Crimes Vs. Civil Wrongs Civil Term Paper

Length: 4 pages Sources: 2 Subject: Criminal Justice Type: Term Paper Paper: #46516521 Related Topics: Crime, Crimes, Civil Law, Tort Law
Excerpt from Term Paper :

A misdemeanor is punishable up to a year in a country jail (Cooley).

In the case of Bill and Joe, Bill's action fulfills all the four elements required to prove a criminal threat. If Bill became successful with his threat, he could have killed or severely injured Joe with the bat. His words conveyed his intent to kill Joe. The intent was clear and complete from his utterance. The threat was fatal. Second, Bill's utterance expressed a specific intent to kill Joe and that he meant Joe to receive it as such. Bill may or may not have been able to carry his threat out, but his intent was clear and complete from his very statement. Third, the context and circumstances in which Bill made the threatening statement also convey the same fatal intent. Bill had been giving Joe a hard time about the latter's tardiness for several days. Bill could have taken suspected that Joe intentionally retaliated when Joe accidentally hit him with a ball. And fourth, the verbalized threat was unmistakably clear, unconditional, immediate and specific. The words were precise and to the point. They sounded immediate, as Bill already held the bat in his hand and charged at Joe. The threat of death or grave bodily hard was specific upon Joe. Bill's clear words and the act of charging Joe and with the bat in hand also presented the factor of immediacy. The weapon was present and visible and accompanied the verbal threat. Bill need or need not demonstrate the immediate ability to carry out his threat. But the words he used were of an immediately threatening nature and conveyed the immediate performance of the fatal or serious threat. Bill's verbal threat and act of charging Joe with a bat were enough to evoke sustained fear in Joe. The conditions were enough to prove a criminal threat against Bill.

Negligent homicide is the killing of another person through gross negligence or without malice, while unintentional homicide or killing is conduct, which creates substantial and unjustified risks of death (Collins 2002)....

...

It is classified into criminal reckless manslaughter, criminal negligence manslaughter and unlawful or misdemeanor manslaughter. The Mens Rea element consists of the creation of risk, which results in the killing or serious injury of another person, whether out of negligence or recklessness. The Actus Reus, on the other hand, is the act itself, which constitutes the criminal offense of killing another person. The circumstance is the death, which occurs as the consequence of the unlawful act. Its cause is any act, which sets off the chain of events, leading to the death of the person. A person commits manslaughter if his act leads to the death of another person in circumstances, which would constitute murder except under some reasonable excuse. Extreme emotional disturbance is reasonable excuse (Collins).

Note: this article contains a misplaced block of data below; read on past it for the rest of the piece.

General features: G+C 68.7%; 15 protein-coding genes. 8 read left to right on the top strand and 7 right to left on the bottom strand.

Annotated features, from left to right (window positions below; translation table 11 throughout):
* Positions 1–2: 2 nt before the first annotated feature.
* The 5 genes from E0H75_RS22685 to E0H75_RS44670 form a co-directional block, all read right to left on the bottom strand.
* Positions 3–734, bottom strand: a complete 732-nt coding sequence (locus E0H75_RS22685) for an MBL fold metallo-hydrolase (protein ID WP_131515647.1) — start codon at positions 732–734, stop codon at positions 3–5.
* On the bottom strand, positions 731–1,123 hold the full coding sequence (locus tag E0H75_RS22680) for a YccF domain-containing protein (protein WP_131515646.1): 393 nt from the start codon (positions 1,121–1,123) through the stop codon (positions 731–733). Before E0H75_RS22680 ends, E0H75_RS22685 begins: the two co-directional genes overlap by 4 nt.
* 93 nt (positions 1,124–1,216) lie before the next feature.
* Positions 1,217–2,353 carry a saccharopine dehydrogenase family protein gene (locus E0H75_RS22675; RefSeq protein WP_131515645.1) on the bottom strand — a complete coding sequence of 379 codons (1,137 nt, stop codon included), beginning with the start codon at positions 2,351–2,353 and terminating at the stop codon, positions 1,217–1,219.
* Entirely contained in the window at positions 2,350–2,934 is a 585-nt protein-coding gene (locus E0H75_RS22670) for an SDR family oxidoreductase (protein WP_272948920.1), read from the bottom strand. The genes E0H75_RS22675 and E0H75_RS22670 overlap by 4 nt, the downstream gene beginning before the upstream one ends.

The unlawful killing of a human without deliberation is involuntary manslaughter. It is an act, which is performed under duress, force or coercion. Although involuntary manslaughter is unintentional, the person who commits is can be charged if he or she intentionally encouraged an act, which results in someone's death. The charge may also be made against a person who intentionally encourages the performance of a reckless act, which results in the death of another person. This can be committed by providing support or abetting and despite the requirement for intent or purpose (Collins).

The court decides whether an act constitutes involuntary manslaughter, negligent homicide or depraved-heart murder (Collins 2002). Subjective fault is deemed worse than objective fault. The guilt is stronger if the act is performed despite the awareness of a risk and only out of lack of concern. It is legally and morally worse (Collins).

Bibliography

1. Coleman, J. (2003). Theories of Tort Law. Stanford Encyclopedia of Philosophy. http://plato_Stanford_edu/entires/tort-theories

2. Cooley, S. (2001). Stalking and Criminal Threats. California Penal Code 422. Los Angeles County District Attorney's Office. http://da.co.la.ca.us/pdf/stalking.pdf

3. Collins, K.M. (2002). Negligent Homicide/Involuntary Manslaughter. International Encyclopedia of Justice Studies. http://www.iejp.com/Law/Criminal_Law/Negligent_Homicide-Manslaughter.htm

Sources Used in Documents:

Bibliography

1. Coleman, J. (2003). Theories of Tort Law. Stanford Encyclopedia of Philosophy. http://plato_Stanford_edu/entires/tort-theories

2. Cooley, S. (2001). Stalking and Criminal Threats. California Penal Code 422. Los Angeles County District Attorney's Office. http://da.co.la.ca.us/pdf/stalking.pdf

3. Collins, K.M. (2002). Negligent Homicide/Involuntary Manslaughter. International Encyclopedia of Justice Studies. http://www.iejp.com/Law/Criminal_Law/Negligent_Homicide-Manslaughter.htm


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